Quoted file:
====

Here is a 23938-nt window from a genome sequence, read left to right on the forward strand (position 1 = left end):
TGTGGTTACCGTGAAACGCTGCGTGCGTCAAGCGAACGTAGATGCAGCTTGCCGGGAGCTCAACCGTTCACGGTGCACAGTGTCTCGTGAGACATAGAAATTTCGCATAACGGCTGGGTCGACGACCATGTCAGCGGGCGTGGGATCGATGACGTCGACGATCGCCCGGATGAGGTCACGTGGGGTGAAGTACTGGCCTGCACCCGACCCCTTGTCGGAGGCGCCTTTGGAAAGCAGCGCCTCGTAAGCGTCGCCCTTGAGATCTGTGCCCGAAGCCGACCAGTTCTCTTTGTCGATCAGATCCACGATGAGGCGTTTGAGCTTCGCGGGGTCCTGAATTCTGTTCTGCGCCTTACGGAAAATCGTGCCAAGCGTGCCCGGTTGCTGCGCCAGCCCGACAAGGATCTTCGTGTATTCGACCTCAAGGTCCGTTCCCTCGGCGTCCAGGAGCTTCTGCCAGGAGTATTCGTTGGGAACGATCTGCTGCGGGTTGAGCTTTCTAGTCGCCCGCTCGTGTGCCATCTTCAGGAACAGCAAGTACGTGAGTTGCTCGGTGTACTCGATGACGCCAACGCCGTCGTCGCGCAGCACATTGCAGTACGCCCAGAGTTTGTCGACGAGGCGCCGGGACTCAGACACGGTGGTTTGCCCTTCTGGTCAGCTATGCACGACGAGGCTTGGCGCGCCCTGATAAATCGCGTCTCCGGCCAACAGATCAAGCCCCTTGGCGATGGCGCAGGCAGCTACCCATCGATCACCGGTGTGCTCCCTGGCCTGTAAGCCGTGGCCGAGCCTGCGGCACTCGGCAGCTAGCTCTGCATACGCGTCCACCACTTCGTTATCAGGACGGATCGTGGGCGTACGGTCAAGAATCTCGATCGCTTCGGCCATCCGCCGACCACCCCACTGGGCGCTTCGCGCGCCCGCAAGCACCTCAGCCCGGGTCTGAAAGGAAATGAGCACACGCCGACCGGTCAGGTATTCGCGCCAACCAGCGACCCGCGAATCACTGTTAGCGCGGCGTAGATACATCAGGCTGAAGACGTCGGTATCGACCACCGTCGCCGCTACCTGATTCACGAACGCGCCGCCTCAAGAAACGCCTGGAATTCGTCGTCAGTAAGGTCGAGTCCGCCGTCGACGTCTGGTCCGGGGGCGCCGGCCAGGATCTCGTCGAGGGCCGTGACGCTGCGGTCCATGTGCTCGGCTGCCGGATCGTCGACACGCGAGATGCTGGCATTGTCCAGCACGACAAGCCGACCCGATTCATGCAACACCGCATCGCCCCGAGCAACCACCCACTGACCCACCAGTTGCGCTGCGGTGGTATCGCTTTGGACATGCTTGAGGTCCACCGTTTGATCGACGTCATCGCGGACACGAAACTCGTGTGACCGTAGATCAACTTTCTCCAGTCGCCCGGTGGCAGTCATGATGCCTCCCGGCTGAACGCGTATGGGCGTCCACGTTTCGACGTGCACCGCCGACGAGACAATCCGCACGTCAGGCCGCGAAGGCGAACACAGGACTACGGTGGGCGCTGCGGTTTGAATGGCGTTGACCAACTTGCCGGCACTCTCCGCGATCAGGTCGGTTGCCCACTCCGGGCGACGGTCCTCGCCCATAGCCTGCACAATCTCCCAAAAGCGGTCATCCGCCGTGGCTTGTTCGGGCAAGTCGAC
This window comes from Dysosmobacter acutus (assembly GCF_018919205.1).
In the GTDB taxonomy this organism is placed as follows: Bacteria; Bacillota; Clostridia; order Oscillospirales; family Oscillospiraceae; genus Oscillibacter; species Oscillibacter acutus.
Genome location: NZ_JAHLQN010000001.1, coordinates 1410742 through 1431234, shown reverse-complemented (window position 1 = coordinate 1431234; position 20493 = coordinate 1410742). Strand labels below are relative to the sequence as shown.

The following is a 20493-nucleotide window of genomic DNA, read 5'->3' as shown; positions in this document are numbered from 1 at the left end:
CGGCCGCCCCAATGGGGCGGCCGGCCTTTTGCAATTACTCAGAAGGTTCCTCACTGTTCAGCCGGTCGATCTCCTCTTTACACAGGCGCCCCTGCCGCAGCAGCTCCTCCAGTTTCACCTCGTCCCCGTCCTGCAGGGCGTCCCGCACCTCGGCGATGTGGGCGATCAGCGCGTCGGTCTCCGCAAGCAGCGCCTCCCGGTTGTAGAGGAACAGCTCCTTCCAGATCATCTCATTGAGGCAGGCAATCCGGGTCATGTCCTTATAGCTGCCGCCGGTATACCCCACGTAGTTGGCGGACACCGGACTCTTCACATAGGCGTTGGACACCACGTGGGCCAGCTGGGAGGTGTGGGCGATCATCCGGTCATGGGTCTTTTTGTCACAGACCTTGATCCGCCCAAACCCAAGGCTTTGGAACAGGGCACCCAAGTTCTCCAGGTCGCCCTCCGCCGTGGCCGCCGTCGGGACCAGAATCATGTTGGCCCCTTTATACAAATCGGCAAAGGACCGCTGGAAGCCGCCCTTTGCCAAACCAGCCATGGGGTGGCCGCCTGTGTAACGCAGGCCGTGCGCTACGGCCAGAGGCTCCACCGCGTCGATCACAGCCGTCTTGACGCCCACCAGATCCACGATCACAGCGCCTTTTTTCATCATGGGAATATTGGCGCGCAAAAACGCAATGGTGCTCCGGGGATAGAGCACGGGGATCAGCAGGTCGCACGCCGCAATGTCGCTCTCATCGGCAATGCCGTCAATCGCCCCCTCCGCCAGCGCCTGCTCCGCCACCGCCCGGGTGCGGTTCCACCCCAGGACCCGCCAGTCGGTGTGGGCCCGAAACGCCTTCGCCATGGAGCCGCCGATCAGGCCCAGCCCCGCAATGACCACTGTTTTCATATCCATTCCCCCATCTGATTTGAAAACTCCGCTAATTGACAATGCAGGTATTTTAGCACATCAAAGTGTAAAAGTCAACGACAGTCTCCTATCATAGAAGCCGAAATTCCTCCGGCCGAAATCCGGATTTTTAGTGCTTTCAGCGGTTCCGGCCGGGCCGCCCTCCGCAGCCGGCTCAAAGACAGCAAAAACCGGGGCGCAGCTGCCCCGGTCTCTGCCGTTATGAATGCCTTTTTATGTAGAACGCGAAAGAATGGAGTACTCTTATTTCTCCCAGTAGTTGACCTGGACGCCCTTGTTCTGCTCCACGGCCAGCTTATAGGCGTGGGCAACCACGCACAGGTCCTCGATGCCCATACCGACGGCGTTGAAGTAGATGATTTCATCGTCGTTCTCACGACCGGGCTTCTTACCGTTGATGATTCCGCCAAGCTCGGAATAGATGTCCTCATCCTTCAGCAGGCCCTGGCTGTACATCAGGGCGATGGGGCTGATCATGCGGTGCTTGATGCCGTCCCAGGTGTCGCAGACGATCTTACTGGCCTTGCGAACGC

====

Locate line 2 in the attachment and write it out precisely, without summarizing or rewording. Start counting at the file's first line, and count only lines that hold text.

TGTGGTTACCGTGAAACGCTGCGTGCGTCAAGCGAACGTAGATGCAGCTTGCCGGGAGCTCAACCGTTCACGGTGCACAGTGTCTCGTGAGACATAGAAATTTCGCATAACGGCTGGGTCGACGACCATGTCAGCGGGCGTGGGATCGATGACGTCGACGATCGCCCGGATGAGGTCACGTGGGGTGAAGTACTGGCCTGCACCCGACCCCTTGTCGGAGGCGCCTTTGGAAAGCAGCGCCTCGTAAGCGTCGCCCTTGAGATCTGTGCCCGAAGCCGACCAGTTCTCTTTGTCGATCAGATCCACGATGAGGCGTTTGAGCTTCGCGGGGTCCTGAATTCTGTTCTGCGCCTTACGGAAAATCGTGCCAAGCGTGCCCGGTTGCTGCGCCAGCCCGACAAGGATCTTCGTGTATTCGACCTCAAGGTCCGTTCCCTCGGCGTCCAGGAGCTTCTGCCAGGAGTATTCGTTGGGAACGATCTGCTGCGGGTTGAGCTTTCTAGTCGCCCGCTCGTGTGCCATCTTCAGGAACAGCAAGTACGTGAGTTGCTCGGTGTACTCGATGACGCCAACGCCGTCGTCGCGCAGCACATTGCAGTACGCCCAGAGTTTGTCGACGAGGCGCCGGGACTCAGACACGGTGGTTTGCCCTTCTGGTCAGCTATGCACGACGAGGCTTGGCGCGCCCTGATAAATCGCGTCTCCGGCCAACAGATCAAGCCCCTTGGCGATGGCGCAGGCAGCTACCCATCGATCACCGGTGTGCTCCCTGGCCTGTAAGCCGTGGCCGAGCCTGCGGCACTCGGCAGCTAGCTCTGCATACGCGTCCACCACTTCGTTATCAGGACGGATCGTGGGCGTACGGTCAAGAATCTCGATCGCTTCGGCCATCCGCCGACCACCCCACTGGGCGCTTCGCGCGCCCGCAAGCACCTCAGCCCGGGTCTGAAAGGAAATGAGCACACGCCGACCGGTCAGGTATTCGCGCCAACCAGCGACCCGCGAATCACTGTTAGCGCGGCGTAGATACATCAGGCTGAAGACGTCGGTATCGACCACCGTCGCCGCTACCTGATTCACGAACGCGCCGCCTCAAGAAACGCCTGGAATTCGTCGTCAGTAAGGTCGAGTCCGCCGTCGACGTCTGGTCCGGGGGCGCCGGCCAGGATCTCGTCGAGGGCCGTGACGCTGCGGTCCATGTGCTCGGCTGCCGGATCGTCGACACGCGAGATGCTGGCATTGTCCAGCACGACAAGCCGACCCGATTCATGCAACACCGCATCGCCCCGAGCAACCACCCACTGACCCACCAGTTGCGCTGCGGTGGTATCGCTTTGGACATGCTTGAGGTCCACCGTTTGATCGACGTCATCGCGGACACGAAACTCGTGTGACCGTAGATCAACTTTCTCCAGTCGCCCGGTGGCAGTCATGATGCCTCCCGGCTGAACGCGTATGGGCGTCCACGTTTCGACGTGCACCGCCGACGAGACAATCCGCACGTCAGGCCGCGAAGGCGAACACAGGACTACGGTGGGCGCTGCGGTTTGAATGGCGTTGACCAACTTGCCGGCACTCTCCGCGATCAGGTCGGTTGCCCACTCCGGGCGACGGTCCTCGCCCATAGCCTGCACAATCTCCCAAAAGCGGTCATCCGCCGTGGCTTGTTCGGGCAAGTCGAC